Friday, October 8, 2010

I woke up this morning thinking about the notion of starting from the very beginning.
Do - Re - Mi.
The work that I'm doing with my students at MICA is new for everyone, and this newness doesn't just come in the form of trying to translate our illustrations into various applications for the stage, but also that we have to worry about money; or rather not having much of it to begin with. As a result we're forced to use inexpensive and sometimes found materials to construct the visual components of our production. This is encouraging us to think outside of the box.
Which is probably a good thing.
When I was young, I used to construct toys out of all of sorts of things: paper, egg cartons, tape, peanuts, yogurt containers; it was fun. Being oblivious of what the outcome would be was the exciting part because it took some savvy and flexing of my brain to understand through physical manipulation what the qualities and potential of these materials were and could be. It was a wonderful time to sit and spend hours cutting and sewing and painting and gluing parts together into some kind of form that would allude to a robot, tank or a pair of slippers. This notion of newness, of trying something for the first time is becoming prevalent within the kind of work that I'm doing alongside my commercial work.
I've been asked recently if I am still illustrating, not by one, or two people, but by a few. These questions made me nervous because I wasn't certain where these ideas stemmed from. So, naturally I began to wonder about this.
I had a conversation with some students once about the idea of community. This arose from their own feelings about not having received certain things from their own school community; that it was too much of this or too little of that. My response was for them to seek out a new one , but to keep in mind the idea that they don't have to give up their current community. I suggested for them to contact those individuals who inspired them, who would act as willing mentors in a non-formal way, to seek out those places that carried the kind of buzz that they were looking for. To dialogue with others, and to share their news about those things that they find interesting.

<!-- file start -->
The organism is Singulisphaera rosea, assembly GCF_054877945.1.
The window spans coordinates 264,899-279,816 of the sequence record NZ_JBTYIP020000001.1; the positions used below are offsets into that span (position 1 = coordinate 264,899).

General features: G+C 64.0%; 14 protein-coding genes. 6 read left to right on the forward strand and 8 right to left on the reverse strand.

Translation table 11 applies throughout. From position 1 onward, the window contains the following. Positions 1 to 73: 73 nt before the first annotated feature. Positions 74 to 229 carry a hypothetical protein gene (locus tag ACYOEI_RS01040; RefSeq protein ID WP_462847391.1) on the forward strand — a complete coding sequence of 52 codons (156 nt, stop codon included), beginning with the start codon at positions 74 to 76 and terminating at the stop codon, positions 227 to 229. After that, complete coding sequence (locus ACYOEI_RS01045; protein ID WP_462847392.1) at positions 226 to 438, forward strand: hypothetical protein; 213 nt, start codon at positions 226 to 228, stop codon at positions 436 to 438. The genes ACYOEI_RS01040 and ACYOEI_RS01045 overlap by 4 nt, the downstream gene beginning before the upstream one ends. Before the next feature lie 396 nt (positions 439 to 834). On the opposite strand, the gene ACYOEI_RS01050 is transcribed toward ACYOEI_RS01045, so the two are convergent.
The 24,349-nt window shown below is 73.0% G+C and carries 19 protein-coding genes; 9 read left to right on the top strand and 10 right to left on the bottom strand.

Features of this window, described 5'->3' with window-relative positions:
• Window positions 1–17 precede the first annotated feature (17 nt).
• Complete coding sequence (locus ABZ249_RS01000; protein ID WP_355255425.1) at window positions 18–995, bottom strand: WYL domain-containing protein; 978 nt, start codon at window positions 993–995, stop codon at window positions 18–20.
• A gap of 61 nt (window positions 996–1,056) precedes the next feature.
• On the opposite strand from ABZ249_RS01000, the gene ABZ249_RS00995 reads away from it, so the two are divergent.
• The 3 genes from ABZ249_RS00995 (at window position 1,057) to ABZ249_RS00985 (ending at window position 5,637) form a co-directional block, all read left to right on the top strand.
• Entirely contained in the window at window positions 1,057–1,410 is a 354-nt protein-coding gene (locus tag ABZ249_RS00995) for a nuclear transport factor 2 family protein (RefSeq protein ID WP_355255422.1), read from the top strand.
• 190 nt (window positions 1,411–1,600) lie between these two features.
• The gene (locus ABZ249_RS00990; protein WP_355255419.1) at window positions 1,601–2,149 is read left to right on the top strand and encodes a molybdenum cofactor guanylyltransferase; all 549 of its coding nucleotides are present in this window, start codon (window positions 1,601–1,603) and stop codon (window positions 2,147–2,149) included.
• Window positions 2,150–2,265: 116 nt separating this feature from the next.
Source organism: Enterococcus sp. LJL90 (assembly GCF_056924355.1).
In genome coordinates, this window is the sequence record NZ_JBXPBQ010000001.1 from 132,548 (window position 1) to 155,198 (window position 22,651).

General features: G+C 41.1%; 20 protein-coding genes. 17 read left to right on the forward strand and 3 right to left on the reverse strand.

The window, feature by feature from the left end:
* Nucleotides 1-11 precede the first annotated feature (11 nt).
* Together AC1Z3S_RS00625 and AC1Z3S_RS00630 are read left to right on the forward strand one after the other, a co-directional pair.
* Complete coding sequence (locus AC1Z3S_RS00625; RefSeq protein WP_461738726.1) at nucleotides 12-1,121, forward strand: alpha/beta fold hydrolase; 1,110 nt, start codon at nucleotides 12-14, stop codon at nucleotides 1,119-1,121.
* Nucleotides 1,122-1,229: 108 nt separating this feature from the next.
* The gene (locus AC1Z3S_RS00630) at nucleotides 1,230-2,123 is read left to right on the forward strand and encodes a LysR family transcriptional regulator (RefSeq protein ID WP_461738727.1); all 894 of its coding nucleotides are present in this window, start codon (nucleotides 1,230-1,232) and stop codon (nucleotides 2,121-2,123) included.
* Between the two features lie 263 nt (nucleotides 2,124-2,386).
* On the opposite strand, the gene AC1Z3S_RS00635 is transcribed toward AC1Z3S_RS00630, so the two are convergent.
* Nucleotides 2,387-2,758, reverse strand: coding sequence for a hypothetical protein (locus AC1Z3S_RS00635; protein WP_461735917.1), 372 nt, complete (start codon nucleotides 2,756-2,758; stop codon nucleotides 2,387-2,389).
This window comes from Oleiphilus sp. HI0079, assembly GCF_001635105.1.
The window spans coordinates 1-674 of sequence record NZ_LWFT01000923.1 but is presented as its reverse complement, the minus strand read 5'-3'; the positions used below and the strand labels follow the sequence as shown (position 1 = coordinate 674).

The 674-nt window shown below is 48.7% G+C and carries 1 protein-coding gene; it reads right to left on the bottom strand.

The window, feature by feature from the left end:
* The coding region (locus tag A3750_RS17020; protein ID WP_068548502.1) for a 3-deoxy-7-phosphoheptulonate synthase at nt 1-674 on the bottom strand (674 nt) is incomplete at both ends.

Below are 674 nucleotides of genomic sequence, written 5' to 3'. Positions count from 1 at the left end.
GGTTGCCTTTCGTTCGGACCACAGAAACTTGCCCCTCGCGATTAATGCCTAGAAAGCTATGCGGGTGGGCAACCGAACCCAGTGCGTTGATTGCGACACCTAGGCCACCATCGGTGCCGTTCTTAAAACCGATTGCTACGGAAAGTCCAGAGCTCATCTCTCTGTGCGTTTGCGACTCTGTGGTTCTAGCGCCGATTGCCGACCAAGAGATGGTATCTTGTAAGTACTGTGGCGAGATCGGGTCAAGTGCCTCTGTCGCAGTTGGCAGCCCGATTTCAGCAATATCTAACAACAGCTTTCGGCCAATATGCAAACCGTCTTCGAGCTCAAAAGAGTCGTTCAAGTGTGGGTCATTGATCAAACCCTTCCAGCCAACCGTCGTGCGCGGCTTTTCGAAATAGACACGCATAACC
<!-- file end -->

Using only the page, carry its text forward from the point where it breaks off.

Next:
This idea of roots and wings; of planting roots into a place firmly enough to support the venturing out towards growth in other areas of one's life and profession is very intriguing to me. Embracing new beginnings, of starting from the very beginning, suggests to me that those new interests of mine, which are rooted in commercial art but overtly exist outside of my own illustration practice, have become a necessary part and function of my career. These interests appease the different facets of myself; however, they are not mutually exclusive, but help to nurture, nourish and generate my overall creativity.
I have thought many times about the question of what kind of illustrator I want to be. I have even posed this question to my students. For me, the kind of illustrator I want to be is one whose work consists of projects that are both commercial and personal, which transcend one discipline, and can be expressed in many different ways.
* the images at the top of the page are of workshop costume samples from the production of The Snow Queen, which will be performed in December through MICA's Illustration department.

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